In an interview with BenarNews two months ago, Murad acknowledged that two years after Philippine government forces broke a five-month siege of the southern city Marawi by pro-IS militants, a small number of foreign militants remains scattered across Mindanao.

“They are distributed among different groups. Both the BIFF and the ASG also splintered into many groups. The ASG is not led by one leader – they are splintered into several groups. Same with the BIFF, into three groups,” Murad said then as he appealed to enemy groups to lay down their firearms and join his government in establishing peace in the south.

Philippine government troops load a small tractor onto a truck in the town of Butig, southern Philippines, July 28, 2019. [Froilan Gallardo/BenarNews]
Philippine government troops load a small tractor onto a truck in the town of Butig, southern Philippines, July 28, 2019. [Froilan Gallardo/BenarNews]

Life in Butig today

The basic training for the MILF members kicked off while, elsewhere in the south, the army began integrating former fighters from the Maute militant faction to rejoin society.

The Maute clan had helped former Philippine IS leader Isnilon Hapilon seize Marawi in 2017. Led by brothers Omarkhayam and Abdullah Maute, their band of militants planned and carried out the siege. Fighters from the Middle East and Asia are believed to have helped them out.

Hapilon and the Mautes were killed in the battle of Marawi. The IS branch in the Philippines is led nowadays by Hatib Hajan Sawadjaan, a little-known Abu Sayyaf commander based on Jolo Island, who planned deadly suicide bombings at a church and an army camp there earlier this year, according to authorities.

In Butig, the hometown of the Mautes in Lanao del Sur province, the military has been trying to reestablish full control and bring back a semblance of normal life.

But grim reminders of past violence carried out by the Maute-IS faction are still visible. A bullet-riddled elementary school stands unrepaired and the area remains largely deserted, except on Sundays when the town’s market struggles with few customers.

Nearby, a group of men play “sepak takraw,” a foot volleyball sport native to Southeast Asia.

The Philippine flag flutters from a pole where the militants used to fly Islamic State’s black flag.

Security is still tight, though. Heavily armed soldiers, who are stationed in the former town hall, patrol Butig’s deserted streets day and night.

Capt. Ron Villarosa, a local army spokesman, said they were trying to reintroduce farming and other sources of livelihood for the residents of Butig, but it has been slow going.

Currently, some 165 former Maute-IS fighters who had surrendered to the government have been allowed to return to their families and their communities, according to officials.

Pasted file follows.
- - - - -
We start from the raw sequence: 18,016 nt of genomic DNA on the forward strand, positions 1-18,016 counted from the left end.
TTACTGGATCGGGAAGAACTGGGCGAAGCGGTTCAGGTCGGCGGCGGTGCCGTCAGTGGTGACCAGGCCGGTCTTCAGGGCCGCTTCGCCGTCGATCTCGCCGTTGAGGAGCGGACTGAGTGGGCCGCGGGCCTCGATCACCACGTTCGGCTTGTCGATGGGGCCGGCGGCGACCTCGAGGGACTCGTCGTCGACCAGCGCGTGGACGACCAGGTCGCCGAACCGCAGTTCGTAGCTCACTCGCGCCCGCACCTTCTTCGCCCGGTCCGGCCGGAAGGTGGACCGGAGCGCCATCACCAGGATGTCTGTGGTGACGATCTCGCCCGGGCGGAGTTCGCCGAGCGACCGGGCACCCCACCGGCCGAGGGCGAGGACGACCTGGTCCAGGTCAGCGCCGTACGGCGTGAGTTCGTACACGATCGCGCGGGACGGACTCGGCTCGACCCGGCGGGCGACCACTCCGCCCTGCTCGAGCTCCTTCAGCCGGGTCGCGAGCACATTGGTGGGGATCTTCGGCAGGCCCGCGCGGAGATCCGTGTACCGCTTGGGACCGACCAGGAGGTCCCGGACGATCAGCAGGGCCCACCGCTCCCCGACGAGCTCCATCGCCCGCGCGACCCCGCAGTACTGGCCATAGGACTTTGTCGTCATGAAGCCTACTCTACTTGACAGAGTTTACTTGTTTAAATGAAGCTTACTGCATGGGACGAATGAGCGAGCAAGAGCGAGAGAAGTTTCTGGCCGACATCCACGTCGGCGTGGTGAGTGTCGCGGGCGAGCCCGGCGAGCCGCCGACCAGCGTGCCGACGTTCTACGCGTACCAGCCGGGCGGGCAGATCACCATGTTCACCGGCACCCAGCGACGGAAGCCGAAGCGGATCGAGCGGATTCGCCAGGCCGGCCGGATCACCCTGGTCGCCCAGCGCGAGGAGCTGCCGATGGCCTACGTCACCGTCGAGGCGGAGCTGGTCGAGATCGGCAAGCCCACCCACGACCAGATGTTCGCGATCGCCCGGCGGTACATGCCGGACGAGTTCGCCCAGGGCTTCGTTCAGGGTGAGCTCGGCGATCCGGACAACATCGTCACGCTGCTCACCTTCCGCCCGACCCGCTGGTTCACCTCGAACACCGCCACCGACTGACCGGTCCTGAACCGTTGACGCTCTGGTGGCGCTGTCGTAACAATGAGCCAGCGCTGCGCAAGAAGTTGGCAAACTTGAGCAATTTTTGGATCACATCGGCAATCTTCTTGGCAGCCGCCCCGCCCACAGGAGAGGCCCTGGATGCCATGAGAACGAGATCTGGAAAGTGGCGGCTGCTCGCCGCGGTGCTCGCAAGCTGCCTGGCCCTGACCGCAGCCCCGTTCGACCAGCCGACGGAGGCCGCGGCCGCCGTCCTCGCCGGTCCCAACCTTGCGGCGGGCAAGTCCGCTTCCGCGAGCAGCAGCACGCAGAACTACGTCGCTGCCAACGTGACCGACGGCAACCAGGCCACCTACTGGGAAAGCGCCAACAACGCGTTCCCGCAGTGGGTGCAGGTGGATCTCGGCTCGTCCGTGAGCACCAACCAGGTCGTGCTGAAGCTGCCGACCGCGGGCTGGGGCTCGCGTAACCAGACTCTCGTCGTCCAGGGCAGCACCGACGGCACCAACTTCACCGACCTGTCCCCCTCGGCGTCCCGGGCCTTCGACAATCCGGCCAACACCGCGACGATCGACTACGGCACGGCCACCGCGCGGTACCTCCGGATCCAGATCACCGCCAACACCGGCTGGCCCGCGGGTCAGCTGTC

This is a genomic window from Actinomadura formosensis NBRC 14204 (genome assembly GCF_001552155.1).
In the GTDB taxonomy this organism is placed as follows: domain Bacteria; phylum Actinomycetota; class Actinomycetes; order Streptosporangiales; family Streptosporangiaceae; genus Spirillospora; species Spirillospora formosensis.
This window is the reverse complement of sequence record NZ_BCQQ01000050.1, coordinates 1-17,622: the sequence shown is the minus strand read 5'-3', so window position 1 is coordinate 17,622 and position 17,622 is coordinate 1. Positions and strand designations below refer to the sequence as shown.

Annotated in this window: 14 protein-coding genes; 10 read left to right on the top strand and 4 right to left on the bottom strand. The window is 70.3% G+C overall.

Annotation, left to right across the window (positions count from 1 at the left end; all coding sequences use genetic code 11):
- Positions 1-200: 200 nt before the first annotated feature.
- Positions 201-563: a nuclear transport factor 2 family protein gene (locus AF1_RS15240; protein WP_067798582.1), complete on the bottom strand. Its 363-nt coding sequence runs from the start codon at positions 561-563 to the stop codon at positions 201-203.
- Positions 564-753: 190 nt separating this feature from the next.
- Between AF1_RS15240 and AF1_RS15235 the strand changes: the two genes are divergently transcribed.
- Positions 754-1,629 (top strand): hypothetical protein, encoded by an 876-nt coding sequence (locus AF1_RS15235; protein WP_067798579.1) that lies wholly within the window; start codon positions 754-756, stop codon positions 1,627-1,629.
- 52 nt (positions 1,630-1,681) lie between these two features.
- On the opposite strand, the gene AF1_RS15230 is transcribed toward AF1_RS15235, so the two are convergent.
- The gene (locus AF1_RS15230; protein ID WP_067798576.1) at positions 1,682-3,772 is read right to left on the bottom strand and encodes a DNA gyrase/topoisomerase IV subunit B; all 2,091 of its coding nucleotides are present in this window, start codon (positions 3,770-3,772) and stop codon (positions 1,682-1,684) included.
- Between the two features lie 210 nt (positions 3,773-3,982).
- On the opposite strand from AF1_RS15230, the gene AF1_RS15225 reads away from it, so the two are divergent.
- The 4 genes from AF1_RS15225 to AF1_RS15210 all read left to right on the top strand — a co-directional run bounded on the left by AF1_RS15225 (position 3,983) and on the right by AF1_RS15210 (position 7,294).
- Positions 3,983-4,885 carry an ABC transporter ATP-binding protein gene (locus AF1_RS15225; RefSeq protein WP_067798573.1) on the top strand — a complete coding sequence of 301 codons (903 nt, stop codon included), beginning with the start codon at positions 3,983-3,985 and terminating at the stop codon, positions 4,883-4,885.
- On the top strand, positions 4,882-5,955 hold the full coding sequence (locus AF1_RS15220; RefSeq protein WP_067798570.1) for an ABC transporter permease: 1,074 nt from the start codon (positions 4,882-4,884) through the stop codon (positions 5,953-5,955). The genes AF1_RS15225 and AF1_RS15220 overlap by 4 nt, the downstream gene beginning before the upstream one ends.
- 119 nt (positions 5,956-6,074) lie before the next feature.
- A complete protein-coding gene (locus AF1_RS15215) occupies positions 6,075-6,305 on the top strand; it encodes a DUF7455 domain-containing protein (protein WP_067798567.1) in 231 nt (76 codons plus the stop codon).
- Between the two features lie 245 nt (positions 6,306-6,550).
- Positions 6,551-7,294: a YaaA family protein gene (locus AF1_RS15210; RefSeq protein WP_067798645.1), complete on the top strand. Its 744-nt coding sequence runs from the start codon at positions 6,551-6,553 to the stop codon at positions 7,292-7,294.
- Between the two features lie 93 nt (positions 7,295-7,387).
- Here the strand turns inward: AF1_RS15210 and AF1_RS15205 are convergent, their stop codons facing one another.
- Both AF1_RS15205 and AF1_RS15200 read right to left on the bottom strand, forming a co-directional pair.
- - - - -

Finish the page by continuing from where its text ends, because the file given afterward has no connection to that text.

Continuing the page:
The military has also partnered with Peace Crops, a group of young agriculturists volunteers, to teach the former guerrillas how to plant vegetables in a 90-hectare plot of land in Butig.

“The Mautes recruited seventy percent of their fighters from farmers of these villages. It was not the students in Marawi,” Villarosa told BenarNews, adding that the Mautes had enticed young people here with money if they joined IS.

“Take down poverty and the ISIS will lose their appeal,” he added, referring to Islamic State extremists by a different acronym.

At the courtyard of the old town hall in Butig, soldiers loaded boxes of vegetable seedlings and a small hand tractor in the back of a military truck. And judging by the early reactions, the program appears to be off to a good start.

Nappy Magondacan, a former IS fighter, said he was glad that the military and the volunteers had come to teach them some agricultural skills.

“This will augment my income to feed my family,” said Magondacan, 20, a father of two who fought under the flag of the Mautes. He was also suspected of having a hand in the killing of army intelligence officers in 2017.

Now, he works the rice fields around Butig during harvests, and gets a small share of rice as a salary.

“I joined the ISIS when the Maute brothers promised to pay me 20,000 [Philippine pesos] every month,” Magondacan said. “I did not receive that money they promised me.

Rey Anthony Anacleto, a volunteer with the Peace Corps, said the government needed to focus on areas like Butig where the IS insurgency grew, rather than concentrate in pouring money into Marawi, which remains largely destroyed.

“I hope in the future that would change because the real fight against extremism starts here in the farms,” he said.

Former Moro Islamic Liberation Front combatants undergo basic training at Camp Lucero in Carmen, southern Philippines, Aug. 1, 2019. [Mark Navales/BenarNews]
Former Moro Islamic Liberation Front combatants undergo basic training at Camp Lucero in Carmen, southern Philippines, Aug. 1, 2019. [Mark Navales/BenarNews]